Child sex abuse victims face several days’ wait for exam

CHILDREN sexually abused up to the age of 14 are, in many cases, awaiting several days to be forensically examined.

Adults raped or sexually attacked can access specialist treatment centres within a matter of hours.

But young victims of sexual abuse are being further traumatised as there are few services available to properly examine them.

A paediatrician/ forensic examiner who specialises in child protection has warned there are no out-of-hours service for emergencies.

Despite promises being made in relation to child protection after reports promising change, children under 14 do not have proper access to forensic medical examinations.

Consultant paediatrician Dr Joanne Nelson said it was astounding that if a 23-year-old was raped on a Friday night, they could be admitted within two hours to a sexual assault treatment unit (SATU). However, she said if a three-year-old was raped at a weekend there was no multi-disciplinary service and no medical professional on call or to respond until Monday — if even then.

“I think people don’t realise these services are not in place for children,” she said.

“We are doing a great disservice to the most vulnerable children. In light of what happened in Roscommon and the Ryan Report, this is obscene.”

According to Dr Nelson, a child may arrive at a Garda station after being assaulted only to spend hours there waiting to access a proper medical examination.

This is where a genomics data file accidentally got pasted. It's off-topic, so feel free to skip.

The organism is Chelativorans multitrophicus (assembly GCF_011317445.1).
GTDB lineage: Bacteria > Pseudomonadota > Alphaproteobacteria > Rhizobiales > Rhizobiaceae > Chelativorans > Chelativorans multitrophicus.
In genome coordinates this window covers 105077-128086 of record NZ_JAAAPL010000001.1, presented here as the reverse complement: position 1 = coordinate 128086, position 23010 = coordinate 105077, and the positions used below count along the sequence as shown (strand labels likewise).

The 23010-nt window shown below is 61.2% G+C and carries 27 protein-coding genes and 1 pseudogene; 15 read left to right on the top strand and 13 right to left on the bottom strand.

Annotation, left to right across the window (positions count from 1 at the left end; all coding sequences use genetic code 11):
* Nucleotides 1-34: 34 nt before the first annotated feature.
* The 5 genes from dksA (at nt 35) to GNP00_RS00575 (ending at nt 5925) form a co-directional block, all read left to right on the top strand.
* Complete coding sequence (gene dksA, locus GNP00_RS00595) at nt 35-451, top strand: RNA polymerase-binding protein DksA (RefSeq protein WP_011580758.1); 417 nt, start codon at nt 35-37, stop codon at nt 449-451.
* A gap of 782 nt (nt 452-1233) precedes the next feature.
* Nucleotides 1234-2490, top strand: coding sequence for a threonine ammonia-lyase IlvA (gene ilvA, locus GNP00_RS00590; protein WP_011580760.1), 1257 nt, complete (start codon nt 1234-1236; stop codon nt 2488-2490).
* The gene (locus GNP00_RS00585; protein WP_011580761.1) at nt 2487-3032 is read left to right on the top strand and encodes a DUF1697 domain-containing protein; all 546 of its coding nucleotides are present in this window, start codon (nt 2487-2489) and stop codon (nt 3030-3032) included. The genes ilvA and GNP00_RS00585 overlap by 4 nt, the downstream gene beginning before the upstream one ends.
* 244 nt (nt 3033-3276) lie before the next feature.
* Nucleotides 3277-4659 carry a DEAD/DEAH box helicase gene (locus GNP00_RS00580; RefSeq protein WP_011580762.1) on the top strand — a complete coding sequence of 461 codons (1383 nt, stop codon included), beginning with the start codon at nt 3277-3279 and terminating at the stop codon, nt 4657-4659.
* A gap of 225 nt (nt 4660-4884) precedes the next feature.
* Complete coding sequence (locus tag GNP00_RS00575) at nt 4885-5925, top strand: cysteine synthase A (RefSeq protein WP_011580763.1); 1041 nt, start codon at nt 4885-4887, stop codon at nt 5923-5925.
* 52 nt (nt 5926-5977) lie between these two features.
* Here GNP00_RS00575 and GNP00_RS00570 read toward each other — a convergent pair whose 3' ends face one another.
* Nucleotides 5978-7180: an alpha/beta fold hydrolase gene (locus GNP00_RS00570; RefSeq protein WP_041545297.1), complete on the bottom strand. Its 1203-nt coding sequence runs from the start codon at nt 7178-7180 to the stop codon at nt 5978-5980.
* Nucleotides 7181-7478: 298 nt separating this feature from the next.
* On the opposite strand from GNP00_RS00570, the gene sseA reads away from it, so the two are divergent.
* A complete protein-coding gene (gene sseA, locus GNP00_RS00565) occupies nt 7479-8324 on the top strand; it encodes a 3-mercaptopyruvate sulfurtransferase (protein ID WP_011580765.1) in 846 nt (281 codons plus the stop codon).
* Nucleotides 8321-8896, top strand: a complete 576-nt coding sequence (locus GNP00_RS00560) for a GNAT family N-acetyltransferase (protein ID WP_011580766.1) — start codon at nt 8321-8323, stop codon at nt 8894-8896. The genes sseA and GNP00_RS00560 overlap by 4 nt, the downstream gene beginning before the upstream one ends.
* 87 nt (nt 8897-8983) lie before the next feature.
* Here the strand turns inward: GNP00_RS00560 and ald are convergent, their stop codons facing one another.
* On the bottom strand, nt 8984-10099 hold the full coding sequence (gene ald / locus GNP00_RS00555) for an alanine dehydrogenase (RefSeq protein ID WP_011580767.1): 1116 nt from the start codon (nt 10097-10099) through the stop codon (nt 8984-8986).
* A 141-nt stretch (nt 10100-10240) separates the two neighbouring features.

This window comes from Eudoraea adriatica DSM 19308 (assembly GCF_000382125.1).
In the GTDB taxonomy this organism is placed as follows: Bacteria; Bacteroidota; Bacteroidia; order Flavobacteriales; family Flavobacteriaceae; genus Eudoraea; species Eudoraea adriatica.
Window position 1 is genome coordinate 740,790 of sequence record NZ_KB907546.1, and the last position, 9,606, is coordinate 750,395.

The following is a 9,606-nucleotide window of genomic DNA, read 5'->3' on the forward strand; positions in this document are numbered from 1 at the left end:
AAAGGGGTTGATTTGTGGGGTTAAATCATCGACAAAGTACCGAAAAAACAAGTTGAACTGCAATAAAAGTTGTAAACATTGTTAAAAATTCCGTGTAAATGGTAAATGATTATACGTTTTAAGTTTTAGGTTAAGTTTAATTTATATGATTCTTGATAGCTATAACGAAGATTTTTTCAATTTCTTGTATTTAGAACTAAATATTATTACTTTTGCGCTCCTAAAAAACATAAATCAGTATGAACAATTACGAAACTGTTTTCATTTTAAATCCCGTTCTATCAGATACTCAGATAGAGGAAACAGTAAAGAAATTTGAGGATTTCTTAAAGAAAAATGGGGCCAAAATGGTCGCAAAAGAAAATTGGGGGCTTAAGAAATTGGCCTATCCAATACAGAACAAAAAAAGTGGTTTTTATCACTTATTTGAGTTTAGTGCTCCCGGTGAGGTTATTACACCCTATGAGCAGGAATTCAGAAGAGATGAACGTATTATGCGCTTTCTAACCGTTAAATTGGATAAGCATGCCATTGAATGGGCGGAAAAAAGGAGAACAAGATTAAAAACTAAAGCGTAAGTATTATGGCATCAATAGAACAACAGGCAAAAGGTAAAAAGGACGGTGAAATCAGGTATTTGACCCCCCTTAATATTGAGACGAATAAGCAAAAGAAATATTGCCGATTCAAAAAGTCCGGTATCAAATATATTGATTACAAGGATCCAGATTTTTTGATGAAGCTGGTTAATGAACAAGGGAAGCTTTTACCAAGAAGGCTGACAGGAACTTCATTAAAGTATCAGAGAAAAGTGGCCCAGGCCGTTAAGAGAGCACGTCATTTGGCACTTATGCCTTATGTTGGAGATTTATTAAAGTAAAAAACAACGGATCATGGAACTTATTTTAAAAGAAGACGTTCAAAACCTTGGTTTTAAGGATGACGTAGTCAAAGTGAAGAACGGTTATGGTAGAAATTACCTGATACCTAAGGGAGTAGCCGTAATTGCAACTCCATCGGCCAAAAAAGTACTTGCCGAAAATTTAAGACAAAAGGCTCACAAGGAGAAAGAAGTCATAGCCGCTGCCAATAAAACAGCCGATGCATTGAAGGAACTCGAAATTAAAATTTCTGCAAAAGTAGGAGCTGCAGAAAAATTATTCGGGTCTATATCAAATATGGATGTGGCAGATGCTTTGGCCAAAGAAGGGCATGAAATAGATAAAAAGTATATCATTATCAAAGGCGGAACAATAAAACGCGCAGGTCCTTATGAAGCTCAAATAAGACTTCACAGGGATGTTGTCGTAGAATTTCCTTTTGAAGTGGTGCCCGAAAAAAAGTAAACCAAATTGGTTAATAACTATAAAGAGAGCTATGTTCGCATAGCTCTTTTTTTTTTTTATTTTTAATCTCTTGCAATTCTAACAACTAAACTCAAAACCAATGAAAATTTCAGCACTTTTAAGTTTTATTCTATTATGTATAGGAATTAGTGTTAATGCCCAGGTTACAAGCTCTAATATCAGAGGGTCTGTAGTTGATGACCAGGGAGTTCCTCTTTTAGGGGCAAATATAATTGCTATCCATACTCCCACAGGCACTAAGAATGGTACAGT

They could then be referred to a Emergency Department to wait for medical expertise which may not be accessed for days.

The child will then have a Garda interview at a different venue, days or weeks later, and another social services one again at a different venue.

Dr Nelson said she wrote and submitted a proposal to the HSE for the establishment of a dedicated unit for the western region.

While waiting for a response, she and a colleague, forensic examiner Dr Roger Derham set up an out-of-hours service, run from a private hospital and paid for by the HSE on a case by case basis.

Both doctors, however, have decided to withdraw their services from December 20 as the HSE informed them that while it will allow the service to be run from its adult SATU in the future, it will continue to be a five day a week service with no out-of-hours funding.

Dr Derham said the HSE’s offer was a “desultory and offensive proposal”.

Dr Derham said he was withdrawing his services which he was no longer prepared to offer in support of such a “deficient proposal”.

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